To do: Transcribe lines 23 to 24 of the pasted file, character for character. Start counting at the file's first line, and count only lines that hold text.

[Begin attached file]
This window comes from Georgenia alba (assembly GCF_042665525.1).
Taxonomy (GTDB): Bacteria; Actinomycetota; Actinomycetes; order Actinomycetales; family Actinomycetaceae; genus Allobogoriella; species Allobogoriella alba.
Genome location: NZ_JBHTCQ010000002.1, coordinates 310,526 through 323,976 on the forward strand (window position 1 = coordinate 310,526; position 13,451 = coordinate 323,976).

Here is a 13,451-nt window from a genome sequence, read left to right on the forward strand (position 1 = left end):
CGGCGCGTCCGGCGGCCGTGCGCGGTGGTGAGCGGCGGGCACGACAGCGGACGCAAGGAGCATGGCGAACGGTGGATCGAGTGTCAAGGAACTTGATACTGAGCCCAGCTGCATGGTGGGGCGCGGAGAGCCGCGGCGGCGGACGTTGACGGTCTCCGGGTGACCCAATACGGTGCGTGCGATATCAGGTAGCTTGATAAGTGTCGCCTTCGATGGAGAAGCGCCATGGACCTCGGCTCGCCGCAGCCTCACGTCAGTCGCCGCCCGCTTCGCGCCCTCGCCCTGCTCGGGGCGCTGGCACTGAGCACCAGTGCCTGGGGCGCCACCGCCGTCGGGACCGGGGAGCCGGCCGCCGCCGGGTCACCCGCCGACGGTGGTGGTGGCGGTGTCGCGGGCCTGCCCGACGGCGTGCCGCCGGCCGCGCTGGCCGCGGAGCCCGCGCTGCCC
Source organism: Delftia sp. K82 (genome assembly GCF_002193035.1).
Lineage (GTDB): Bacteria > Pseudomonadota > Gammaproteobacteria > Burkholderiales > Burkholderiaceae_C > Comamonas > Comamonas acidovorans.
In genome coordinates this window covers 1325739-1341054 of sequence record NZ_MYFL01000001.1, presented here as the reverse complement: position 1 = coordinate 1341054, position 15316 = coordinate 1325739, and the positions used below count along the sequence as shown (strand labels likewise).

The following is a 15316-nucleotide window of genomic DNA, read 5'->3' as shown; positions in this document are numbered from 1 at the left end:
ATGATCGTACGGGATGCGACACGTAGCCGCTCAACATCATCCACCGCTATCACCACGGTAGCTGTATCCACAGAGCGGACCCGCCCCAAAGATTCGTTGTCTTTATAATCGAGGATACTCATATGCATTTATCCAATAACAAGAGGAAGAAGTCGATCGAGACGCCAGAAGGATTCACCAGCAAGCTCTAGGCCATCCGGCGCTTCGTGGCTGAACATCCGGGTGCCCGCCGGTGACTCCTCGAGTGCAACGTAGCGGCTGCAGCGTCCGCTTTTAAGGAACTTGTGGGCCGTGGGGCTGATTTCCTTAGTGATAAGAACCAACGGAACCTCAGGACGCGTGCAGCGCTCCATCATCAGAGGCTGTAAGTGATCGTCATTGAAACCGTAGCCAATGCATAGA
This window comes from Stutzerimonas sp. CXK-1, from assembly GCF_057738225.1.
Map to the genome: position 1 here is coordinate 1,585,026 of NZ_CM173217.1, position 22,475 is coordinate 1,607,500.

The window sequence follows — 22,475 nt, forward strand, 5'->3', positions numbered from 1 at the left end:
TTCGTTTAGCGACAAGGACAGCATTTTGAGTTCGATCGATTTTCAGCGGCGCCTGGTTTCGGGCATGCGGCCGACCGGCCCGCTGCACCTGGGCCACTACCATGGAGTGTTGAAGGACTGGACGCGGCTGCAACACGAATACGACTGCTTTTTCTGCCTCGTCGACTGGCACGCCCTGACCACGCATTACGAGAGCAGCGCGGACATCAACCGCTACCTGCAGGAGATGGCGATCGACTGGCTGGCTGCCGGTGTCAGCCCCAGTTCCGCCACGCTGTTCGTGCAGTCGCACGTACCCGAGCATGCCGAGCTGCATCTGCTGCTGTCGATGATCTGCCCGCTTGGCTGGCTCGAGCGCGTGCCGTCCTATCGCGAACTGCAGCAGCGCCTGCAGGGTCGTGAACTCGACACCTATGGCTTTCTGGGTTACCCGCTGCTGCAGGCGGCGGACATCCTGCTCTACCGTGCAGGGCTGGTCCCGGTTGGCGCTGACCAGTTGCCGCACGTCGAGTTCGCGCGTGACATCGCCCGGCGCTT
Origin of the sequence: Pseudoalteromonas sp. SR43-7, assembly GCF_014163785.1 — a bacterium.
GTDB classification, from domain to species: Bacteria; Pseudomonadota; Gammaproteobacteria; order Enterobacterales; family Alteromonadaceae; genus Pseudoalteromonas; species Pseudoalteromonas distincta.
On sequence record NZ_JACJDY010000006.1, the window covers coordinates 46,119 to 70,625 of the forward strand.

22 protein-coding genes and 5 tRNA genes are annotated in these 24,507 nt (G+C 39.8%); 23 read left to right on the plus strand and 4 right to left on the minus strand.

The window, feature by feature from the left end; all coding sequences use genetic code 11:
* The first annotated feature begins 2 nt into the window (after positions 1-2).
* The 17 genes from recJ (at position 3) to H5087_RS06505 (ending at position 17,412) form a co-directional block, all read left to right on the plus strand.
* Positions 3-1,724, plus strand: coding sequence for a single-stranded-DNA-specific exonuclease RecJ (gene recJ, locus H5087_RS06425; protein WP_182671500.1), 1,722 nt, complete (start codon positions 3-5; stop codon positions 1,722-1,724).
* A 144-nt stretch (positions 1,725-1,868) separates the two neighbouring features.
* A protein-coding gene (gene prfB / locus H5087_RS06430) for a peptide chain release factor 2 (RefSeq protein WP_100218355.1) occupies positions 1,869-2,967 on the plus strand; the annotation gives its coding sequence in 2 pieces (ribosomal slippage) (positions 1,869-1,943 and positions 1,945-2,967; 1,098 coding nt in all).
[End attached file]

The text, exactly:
* A 144-nt stretch (positions 1,725-1,868) separates the two neighbouring features.
* A protein-coding gene (gene prfB / locus H5087_RS06430) for a peptide chain release factor 2 (RefSeq protein WP_100218355.1) occupies positions 1,869-2,967 on the plus strand; the annotation gives its coding sequence in 2 pieces (ribosomal slippage) (positions 1,869-1,943 and positions 1,945-2,967; 1,098 coding nt in all).